• Meat is processed to documented specifications.

• Meat temperature is maintained at ≤ 5C at all times during processing (fresh meat



• Only new food grade packaging materials (styrofoam trays, poly wraps and bags,

and fibreboard outer cartons) are used for the packaging of meat products.

• Each package is labeled with the product type and species of animal from which they are derived; the date of packaging; the identity of the meat business at which they are packaged and the refrigeration requirements or storage recommendations.


• Chilled meat product is stored in chillers that ensure that meat temperature is maintained at ≤ 5C at all times during storage.

• Frozen meat product is stored in freezers that ensure that meat temperature is maintained at ≤ 10C at all times during storage.


• Delivery vehicles are refrigerated and capable of maintaining chilled meat at ≤ 5 C and frozen meat at ≤ 10C during delivery; are in good repair and display a current registration label.

• Delivery vehicles are cleaned and sanitised prior to loading.

Sea Food

Technically anything edible which is obtained from sea or any other water body (even fresh water) is termed as Sea food. There are many things such as Fish, Shellfish, Seaweed, which are edible and are obtained from sea, but here we will be discussing only about Fish and Shellfish. The difference between fish and shellfish is that fish have internal skeleton (endoskeleton) and shellfish have external skeleton (exoskeleton).

Fish and Shell Fish

As well as naming types of fish they could be grouped according to their characteristics or habitat:

Flat Fish or demersal species living on the sea bed, for example: plaice, dab, sole.

Freshwater fish that spend all or some of their life in rivers or lakes e.g. salmon, trout, eels, pike, perch, river cobbler/ basa, tilapia, catfish

Round fish (cylindrical in shape) some are demersal living near sea beds e.g. cod, gurnard & some are

pelagic living towards the top of the sea, for example mackerel, sardines

Shellfish crustaceans like crab and prawns, molluscs like mussels, clams, whelks, cephalopods like squid and octopus.

Types of Fish

Salt Water Fish, Flat Fish, Round Fish, Fresh Water Fish, Anadromus, Lean Fish, Catadromus, Oily Fish, Shellfish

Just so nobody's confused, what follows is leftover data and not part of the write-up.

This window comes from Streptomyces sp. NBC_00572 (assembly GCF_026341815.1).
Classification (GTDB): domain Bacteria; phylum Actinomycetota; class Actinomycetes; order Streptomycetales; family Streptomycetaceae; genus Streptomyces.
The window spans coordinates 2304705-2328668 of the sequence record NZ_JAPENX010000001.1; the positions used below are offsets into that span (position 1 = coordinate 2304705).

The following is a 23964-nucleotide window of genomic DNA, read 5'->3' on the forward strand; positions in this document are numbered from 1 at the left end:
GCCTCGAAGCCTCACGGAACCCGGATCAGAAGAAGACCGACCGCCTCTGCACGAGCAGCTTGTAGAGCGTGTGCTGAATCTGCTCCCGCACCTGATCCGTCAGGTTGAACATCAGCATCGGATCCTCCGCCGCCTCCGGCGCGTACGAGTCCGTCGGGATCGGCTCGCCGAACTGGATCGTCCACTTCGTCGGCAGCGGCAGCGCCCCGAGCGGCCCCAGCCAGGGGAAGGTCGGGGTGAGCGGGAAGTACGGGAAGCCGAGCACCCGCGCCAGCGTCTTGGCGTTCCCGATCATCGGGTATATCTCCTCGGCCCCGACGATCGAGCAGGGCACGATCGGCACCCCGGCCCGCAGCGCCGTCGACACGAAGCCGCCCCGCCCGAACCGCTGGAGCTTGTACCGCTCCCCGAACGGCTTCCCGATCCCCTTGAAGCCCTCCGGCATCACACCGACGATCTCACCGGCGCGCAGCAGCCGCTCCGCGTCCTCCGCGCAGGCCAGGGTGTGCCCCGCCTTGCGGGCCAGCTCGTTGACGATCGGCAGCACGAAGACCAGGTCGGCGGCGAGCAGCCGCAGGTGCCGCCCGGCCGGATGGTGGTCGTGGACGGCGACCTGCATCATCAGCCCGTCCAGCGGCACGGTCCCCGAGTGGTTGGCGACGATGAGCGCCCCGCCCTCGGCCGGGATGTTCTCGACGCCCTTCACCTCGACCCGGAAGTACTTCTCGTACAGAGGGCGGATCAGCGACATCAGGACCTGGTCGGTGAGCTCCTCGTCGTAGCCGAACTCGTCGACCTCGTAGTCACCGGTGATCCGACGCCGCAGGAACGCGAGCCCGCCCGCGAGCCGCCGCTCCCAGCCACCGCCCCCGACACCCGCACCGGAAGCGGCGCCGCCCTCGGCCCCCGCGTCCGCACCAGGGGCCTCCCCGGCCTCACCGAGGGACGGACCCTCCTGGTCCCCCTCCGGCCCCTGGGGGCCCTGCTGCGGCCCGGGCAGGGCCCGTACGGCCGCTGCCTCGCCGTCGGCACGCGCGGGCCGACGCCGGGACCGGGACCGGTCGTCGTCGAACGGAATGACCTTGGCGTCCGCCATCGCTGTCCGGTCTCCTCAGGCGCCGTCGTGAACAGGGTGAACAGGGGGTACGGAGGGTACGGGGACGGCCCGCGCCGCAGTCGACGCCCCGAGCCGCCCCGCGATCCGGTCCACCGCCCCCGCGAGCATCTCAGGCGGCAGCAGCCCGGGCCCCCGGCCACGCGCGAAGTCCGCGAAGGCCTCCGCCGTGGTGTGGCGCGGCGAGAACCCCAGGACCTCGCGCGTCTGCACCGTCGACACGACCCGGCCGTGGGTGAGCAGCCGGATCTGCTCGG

Composition of Fish

The flesh of fish is similar to any other meat in terms of composition, only difference is in the ratio. Fish has high amount of protein, water and in case of oily fish high fat contents, other than this there are some vitamins and minerals also which is present in fish. When compared to any meat, fish is very tender and is cooked fast even on low heat as it has less connective tissue. The toughness of the meat is result of protein coagulation due to heat, that’s why fish should be handled very carefully after cooking as it tends to fall apart.

Selection of Fish

  • Check the eyes for clarity: check the eyes. They should be crystal-clear, plump, wet, and shiny, with no sunken features. Cloudy eyes = sad fish
  • Check the fins: The tail and dorsal fins of the fish should be healthy-looking, wet, and intact. A fish that’s been mishandled will have torn or ragged fins, Torn and ragged fins = mishandled fish
  • Torn and ragged fins probably belong to a fish that was netted or held for too long.
  • Poke the flesh: If the fish monger allows it, try touching the fish for further signs of health and freshness. It should feel cold, wet, and slippery, but not sticky. When pressed, it should spring back to its natural shape. Soft flesh = old fish. Fish that has lost its firm shape is no longer fresh.

Check the gills: Check the gills for vitality and color. When first caught, a fish’s gills appear bright red, and slowly darken over time. Brown-red gills = old fish

Touch the scales: Scales are designed to protect the fish from a harsh watery environment. When a fish is fresh, the scales will be shiny and firm, a veritable armor against the elements. Less-fresh fish will often shed scales as you run your hand over them, and they may appear dry and flaky.